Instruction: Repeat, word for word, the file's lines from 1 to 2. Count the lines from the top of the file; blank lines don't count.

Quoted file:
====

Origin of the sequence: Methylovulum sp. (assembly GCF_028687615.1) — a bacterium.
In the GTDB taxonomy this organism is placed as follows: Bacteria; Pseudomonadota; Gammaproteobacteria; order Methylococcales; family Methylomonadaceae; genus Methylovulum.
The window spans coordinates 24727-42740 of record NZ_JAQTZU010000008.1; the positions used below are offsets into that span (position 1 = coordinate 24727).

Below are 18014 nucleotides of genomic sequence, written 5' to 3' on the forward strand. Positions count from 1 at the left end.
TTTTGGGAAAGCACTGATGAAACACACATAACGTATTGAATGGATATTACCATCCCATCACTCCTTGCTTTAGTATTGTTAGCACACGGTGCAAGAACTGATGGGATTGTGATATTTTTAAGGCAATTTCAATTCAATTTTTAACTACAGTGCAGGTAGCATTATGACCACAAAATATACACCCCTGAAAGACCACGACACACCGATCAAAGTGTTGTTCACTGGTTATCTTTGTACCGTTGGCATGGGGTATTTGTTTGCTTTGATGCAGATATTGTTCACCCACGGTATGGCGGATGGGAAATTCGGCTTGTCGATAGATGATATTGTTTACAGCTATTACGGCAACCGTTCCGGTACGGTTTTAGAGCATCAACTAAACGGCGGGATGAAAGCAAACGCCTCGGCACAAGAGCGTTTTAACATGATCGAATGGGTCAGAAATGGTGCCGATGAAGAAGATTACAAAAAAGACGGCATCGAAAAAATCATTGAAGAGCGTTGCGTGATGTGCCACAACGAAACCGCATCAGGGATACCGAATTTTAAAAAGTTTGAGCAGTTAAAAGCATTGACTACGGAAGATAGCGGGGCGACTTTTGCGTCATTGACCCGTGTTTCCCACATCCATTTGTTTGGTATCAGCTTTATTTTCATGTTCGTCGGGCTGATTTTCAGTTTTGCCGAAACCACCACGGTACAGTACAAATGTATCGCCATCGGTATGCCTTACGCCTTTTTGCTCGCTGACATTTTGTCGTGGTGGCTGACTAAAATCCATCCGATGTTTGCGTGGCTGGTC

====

Origin of the sequence: Methylovulum sp. (assembly GCF_028687615.1) — a bacterium.
In the GTDB taxonomy this organism is placed as follows: Bacteria; Pseudomonadota; Gammaproteobacteria; order Methylococcales; family Methylomonadaceae; genus Methylovulum.